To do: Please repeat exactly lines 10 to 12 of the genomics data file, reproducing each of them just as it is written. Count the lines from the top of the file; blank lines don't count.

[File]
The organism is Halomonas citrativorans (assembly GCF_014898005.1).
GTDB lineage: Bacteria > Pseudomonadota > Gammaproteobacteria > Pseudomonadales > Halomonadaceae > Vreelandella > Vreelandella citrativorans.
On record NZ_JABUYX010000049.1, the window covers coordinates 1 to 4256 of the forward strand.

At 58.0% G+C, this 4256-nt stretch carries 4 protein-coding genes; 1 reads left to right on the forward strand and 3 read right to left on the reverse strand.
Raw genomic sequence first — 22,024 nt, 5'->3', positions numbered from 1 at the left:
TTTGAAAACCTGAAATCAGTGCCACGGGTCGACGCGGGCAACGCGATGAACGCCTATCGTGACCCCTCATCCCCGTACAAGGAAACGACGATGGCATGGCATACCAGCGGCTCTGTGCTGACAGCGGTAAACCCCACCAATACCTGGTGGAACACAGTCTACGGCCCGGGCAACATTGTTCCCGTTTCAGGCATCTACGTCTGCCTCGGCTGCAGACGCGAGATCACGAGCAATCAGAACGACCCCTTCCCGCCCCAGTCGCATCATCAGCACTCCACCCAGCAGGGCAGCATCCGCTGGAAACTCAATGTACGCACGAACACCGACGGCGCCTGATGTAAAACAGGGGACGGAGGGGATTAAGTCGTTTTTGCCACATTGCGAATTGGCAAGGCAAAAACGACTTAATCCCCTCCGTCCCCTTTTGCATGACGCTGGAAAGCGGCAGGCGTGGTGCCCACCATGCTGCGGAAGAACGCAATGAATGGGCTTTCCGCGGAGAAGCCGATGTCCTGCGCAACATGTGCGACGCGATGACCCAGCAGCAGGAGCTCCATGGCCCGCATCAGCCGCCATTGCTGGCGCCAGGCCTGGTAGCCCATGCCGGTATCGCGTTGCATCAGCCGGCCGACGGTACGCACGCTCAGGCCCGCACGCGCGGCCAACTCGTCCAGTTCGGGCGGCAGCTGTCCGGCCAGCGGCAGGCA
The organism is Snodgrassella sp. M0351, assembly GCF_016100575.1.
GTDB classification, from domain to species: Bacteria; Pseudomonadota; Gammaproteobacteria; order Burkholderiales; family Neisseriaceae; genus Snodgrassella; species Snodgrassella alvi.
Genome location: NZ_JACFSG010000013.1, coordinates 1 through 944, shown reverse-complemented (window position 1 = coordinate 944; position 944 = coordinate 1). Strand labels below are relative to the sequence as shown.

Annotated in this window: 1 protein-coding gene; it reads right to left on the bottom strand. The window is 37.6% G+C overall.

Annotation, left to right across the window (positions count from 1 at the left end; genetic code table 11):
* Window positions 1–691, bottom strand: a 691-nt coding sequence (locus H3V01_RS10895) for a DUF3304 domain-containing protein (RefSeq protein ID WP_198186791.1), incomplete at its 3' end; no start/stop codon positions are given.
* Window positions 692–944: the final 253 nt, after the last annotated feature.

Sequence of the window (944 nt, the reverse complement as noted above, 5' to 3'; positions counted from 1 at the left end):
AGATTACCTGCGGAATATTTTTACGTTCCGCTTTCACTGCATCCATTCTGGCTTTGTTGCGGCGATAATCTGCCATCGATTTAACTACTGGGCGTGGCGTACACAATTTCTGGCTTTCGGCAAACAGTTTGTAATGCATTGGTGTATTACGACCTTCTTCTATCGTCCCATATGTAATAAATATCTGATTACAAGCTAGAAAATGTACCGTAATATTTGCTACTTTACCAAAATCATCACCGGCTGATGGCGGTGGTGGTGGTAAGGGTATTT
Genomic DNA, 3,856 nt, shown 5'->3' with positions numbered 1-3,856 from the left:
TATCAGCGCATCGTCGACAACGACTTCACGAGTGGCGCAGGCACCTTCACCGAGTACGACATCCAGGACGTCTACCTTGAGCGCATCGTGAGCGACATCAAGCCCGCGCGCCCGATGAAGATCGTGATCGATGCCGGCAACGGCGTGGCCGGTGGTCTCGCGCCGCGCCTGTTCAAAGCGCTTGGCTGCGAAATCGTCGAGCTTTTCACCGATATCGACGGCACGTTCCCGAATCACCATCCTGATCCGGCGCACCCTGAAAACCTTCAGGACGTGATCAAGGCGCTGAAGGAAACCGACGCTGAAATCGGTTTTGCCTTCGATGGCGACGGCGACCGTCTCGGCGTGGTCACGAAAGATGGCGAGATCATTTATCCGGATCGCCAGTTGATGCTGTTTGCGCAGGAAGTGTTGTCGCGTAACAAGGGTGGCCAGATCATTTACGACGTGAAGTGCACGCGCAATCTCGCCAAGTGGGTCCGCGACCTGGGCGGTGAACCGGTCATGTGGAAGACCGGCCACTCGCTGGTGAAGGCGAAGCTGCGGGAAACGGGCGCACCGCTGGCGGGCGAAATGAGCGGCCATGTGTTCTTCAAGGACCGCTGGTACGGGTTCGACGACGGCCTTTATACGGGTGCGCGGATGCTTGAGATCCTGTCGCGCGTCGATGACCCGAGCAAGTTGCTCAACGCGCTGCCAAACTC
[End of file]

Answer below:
Annotated in this window: 1 protein-coding gene; it reads right to left on the bottom strand. The window is 37.6% G+C overall.

Annotation, left to right across the window (positions count from 1 at the left end; genetic code table 11):
* Window positions 1–691, bottom strand: a 691-nt coding sequence (locus H3V01_RS10895) for a DUF3304 domain-containing protein (RefSeq protein ID WP_198186791.1), incomplete at its 3' end; no start/stop codon positions are given.